Last week in the South Bahamas Conference, we welcomed the UBUNTU choir of Burman University located in Alberta, Canada. The group was welcomed by administrators, pastors, and staff members of the Conference on Monday, May 6th during a courtesy call at the office. Pastor Romando Carey founding director and conductor of the choir shared the meaning behind its name.

Carey shared, "The UBUNTU is a Zulu word, and it's not necessarily just a simple word, but more so a philosophy, it’s a way of life, it’s a culture, and we typically translate it, "I am, because we are." We are humans because other people are humans. I experience my humanity through other people. If I treat other humans poorly, then I inherently am degrading my own humanity."

The group spent the week in Nassau engaged in outreach activities. On May 8th, the choir visited the Simpson Penn School for Boys, where they worshipped with the boys, and the students at the Willamae Pratt School for Girls. The choir members interacted with the students sharing their testimonies and rendering a few musical selections. Carey also encouraged the students to be bold in sharing what God has done for them.

Carey said, "Your stories are not things that everybody understands. The things you live through are not things everyone understands. And even angels themselves do not understand it. So when you open your mouth to praise God, it’s going to be a very, very different experience."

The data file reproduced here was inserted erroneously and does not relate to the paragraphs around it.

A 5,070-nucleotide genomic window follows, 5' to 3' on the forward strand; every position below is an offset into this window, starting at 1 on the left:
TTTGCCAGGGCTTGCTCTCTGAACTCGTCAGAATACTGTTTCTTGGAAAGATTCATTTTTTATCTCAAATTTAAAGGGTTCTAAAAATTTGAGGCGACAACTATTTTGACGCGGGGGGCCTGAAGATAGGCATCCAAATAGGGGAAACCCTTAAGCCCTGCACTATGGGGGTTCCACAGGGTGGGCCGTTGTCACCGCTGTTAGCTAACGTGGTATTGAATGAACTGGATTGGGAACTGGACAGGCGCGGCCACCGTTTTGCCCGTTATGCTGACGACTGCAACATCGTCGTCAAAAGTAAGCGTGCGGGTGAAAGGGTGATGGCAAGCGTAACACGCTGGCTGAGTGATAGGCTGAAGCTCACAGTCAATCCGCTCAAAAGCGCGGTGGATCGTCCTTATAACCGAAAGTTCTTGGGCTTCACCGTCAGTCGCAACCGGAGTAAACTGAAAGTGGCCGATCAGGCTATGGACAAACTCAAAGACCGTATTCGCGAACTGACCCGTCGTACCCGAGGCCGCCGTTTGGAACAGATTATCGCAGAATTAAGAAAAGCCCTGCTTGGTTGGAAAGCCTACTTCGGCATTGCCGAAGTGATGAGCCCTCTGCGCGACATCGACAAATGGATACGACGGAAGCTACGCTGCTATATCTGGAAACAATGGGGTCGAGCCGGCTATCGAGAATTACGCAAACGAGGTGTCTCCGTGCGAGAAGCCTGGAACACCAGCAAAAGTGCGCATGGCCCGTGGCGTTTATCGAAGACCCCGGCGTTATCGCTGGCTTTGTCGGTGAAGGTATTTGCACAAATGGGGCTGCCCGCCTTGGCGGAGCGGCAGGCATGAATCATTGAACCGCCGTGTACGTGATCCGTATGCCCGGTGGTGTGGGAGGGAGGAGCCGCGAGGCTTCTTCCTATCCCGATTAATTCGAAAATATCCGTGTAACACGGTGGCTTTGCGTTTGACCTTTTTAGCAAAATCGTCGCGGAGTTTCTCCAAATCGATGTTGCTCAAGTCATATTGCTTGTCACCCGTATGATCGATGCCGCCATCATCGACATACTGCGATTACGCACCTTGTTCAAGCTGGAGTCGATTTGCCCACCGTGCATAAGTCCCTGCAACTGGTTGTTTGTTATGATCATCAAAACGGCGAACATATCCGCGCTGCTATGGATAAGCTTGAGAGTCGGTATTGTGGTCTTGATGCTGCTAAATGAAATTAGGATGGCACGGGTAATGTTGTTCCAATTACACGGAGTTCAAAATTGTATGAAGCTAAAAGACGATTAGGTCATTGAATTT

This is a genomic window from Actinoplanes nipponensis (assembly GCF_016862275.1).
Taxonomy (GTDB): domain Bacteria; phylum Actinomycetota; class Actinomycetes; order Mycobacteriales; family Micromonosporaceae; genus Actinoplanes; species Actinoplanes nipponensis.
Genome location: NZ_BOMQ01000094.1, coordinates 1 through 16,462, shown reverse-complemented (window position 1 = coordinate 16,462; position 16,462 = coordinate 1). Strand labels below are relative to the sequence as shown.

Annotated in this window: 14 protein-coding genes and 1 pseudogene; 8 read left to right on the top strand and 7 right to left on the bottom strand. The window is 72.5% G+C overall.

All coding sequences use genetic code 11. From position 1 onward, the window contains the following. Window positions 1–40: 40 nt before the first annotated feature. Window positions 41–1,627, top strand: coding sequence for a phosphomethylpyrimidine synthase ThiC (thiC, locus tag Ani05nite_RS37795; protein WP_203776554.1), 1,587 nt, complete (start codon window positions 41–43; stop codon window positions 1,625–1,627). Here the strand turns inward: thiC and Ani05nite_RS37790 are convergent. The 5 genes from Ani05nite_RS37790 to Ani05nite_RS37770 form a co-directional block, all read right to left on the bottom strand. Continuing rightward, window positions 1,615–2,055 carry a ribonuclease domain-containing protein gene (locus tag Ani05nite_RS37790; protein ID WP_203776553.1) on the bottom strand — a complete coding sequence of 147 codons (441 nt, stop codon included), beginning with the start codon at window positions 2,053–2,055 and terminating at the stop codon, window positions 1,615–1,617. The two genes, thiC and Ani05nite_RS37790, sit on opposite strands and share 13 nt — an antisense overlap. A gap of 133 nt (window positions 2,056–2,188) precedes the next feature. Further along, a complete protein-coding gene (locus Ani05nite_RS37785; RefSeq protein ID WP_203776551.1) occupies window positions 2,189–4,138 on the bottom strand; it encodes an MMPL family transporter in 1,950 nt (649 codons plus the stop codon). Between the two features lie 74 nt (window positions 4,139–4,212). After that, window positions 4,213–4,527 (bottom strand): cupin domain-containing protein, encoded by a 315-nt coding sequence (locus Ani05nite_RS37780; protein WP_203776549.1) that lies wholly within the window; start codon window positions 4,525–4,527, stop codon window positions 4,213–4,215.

Throughout the week the group was also given the opportunity to meet with the Permanent Secretary and Director General of the Ministry of Tourism as well as the residents of the Ranfurly Home for Children. The choir, which started six years ago, and has grown tremendously from 25 to 40 individuals, is an internationally diverse group with over 23 countries represented. According to Pastor Carey, one of the original goals of the choir was to celebrate black Christian composers and their music and to create community.

Carey continued, "I particularly started this choir to celebrate the contribution of black composers to the coral fabric of music, as well as encouraging our black students to take pride in what they bring to the table. We are constantly in pursuit of excellence, not just in music, but all facets of our lives. And we are also in pursuit of community, as our name suggests UBUNTU, we value community, we value other people. And so we want to create spaces where humans can love each other, and bask in their humanity, get to know each other well, and then pursue excel together."

The choir concluded their trip with a weekend of music. On Friday evening, the choir hosted a vesper service at the Francophone Adventist church. On Sabbath morning the choir worshipped with the Grant's Town, Centreville, and Living Faith churches. The highlight of their trip was the Mother's Day concert held Saturday evening at the Hillview Adventist church. The concert featured a diverse repertoire of uplifting songs with a special tribute to all the mothers in attendance.

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